VirtualPC_Win7_Win311Among other things, I used Virtual PC to install and experiment with a beta copy of the upcoming Windows 7 (Build 7000). Alongside this, I also created a Virtual PC running good ol' DOS 6.22, and dug up a whole load of DOS applications and games. I also located and installed an ISO of Windows for Workgroups 3.11! Click the screenshot above for a larger view--there's Windows 7 on the left, Widows 3.11 to the right, and the Virtual PC Console at the lower right, showing the two running operating systems. All of this was running on my Windows XP laptop.

Here's a quick run-through of how to create a Virtual PC:

1. Download Microsoft Virtual PC 2007 from here, then install it. Run the program and you'll see the Virtual PC Console.
On first run, you obviously won't have any Virtual Machines (VMs) installed--shown here are the two VMs I created.
To create a VM, click the New... button to launch the New Virtual Machine Wizard.
2. Click Next to proceed. capture_17022009_235938
3. This screen displays choices for creating a new VM, using default settings to create a VM, and adding an existing VM. Select the first option, and click Next. capture_18022009_000105
4. Type in a name and select the location for your new VM, then click Next. capture_18022009_000326
5. This screen helps you configure the environment for your VM, depending on the operating system you want to install in it. Select the appropriate OS from the drop-down menu, or select 'Other'. Click Next to proceed. capture_18022009_000441
6. You can go with the recommend RAM for your VM, or specify the amount. Your choice will obviously depend on how much RAM your computer has, and the requirements of the OS you want to install in the VM.
Note: Before allotting RAM to the VM, make sure you leave aside enough for your host operating system!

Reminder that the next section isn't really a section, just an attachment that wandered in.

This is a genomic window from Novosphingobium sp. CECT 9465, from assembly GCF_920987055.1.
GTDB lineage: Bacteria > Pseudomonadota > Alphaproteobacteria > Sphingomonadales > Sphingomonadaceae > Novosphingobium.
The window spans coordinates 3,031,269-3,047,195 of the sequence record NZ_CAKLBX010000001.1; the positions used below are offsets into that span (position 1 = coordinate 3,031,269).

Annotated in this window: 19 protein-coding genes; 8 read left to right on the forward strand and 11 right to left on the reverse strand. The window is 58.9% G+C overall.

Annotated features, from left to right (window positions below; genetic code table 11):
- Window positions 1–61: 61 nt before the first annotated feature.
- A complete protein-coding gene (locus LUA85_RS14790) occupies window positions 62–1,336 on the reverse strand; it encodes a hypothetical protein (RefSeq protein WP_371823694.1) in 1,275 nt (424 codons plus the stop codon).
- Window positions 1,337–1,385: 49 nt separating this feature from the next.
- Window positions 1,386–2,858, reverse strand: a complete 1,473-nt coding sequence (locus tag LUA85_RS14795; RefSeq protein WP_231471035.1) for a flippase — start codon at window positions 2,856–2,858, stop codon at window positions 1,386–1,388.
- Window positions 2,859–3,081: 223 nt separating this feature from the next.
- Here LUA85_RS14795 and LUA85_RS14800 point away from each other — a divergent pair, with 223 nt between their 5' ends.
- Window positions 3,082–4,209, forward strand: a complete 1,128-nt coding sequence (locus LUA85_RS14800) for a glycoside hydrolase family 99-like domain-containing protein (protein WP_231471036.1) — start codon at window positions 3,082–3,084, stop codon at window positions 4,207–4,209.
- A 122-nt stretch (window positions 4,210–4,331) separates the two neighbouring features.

7. The Wizard will now create a virtual hard disk, in which you'll be installing your virtual OS! Choose to create a new virtual hard disk, click Next... capture_18022009_001758
8... and specify the location and size of this hard disk. capture_18022009_001807
9. Finally, click Finish, and the wizard will create your Virtual PC! capture_18022009_001929

Your new Virtual PC will now appear in the Virtual PC Console. Double-click it to start it, and you'll see it going through the boot sequence. Obviously, on first run it will search for a boot device and will prompt you accordingly. Before you can use the Virtual PC, you'll need to format the virtual hard disk, and load an operating system on it. To start, download a bootable CD or floppy disk image from here, and load the appropriate ISO file using the Floppy | Capture Floppy Disk Image or the CD | Capture ISO image. You should now be able to format the virtual hard disk as you would a normal one. After that, load your operating system and configure it to your liking!

Here are a few screenshots from my 'Classic DOS games' virtual machine.


For more resources on Microsoft Virtual Machine see here and here. Also see here for special information on running MS-DOS on Virtual PC 2007. Enjoy!

Thursday, February 5, 2009

Cubeecraft: Geeked-out cutouts!

CubeeCraft I've always liked paper folding, and have been following arts like Origami ever since the early school days. I know--it's not a guy thing, but I was interested in it from the mathematical standpoint. Or so I explained. Even the simple act of flying paper airplanes was complicated with extended pursuits of trying to hone them for prolonged flight, or funky acrobatics!

Then a couple of days ago, I came across this ultra-cool site, and was bitten by the paper folding bug once again. The author of this site has pretty much nailed down the art of creating some of the coolest paper characters I've seen. And what characters! Classics like Mario (of the Super Brothers fame), Darth Vader, Sonic the Hedgehog, Spiderman, Superman... heck, there's even Kratos (from God of War), Pinky (from Pinky and the Brain), and Obama! If you're particularly skilled in digital illustration, you can also download a blank cutout template and try your hand at creating your own character!

Kratos Creating one of these characters is relatively simple--head over to the Cubeecraft Web site, download a cutout template, print it at 150dpi on an A4 cardstock paper (thick paper begets a longer-lasting character), and use a pair of scissors and a blade to carefully cut out the shapes. Each character is composed of five or more 'sections' that must be folded and assembled into the final character. Best of all, the sections have a glue-less design so the process is relatively clean (discounting the cutout shrapnel, of course).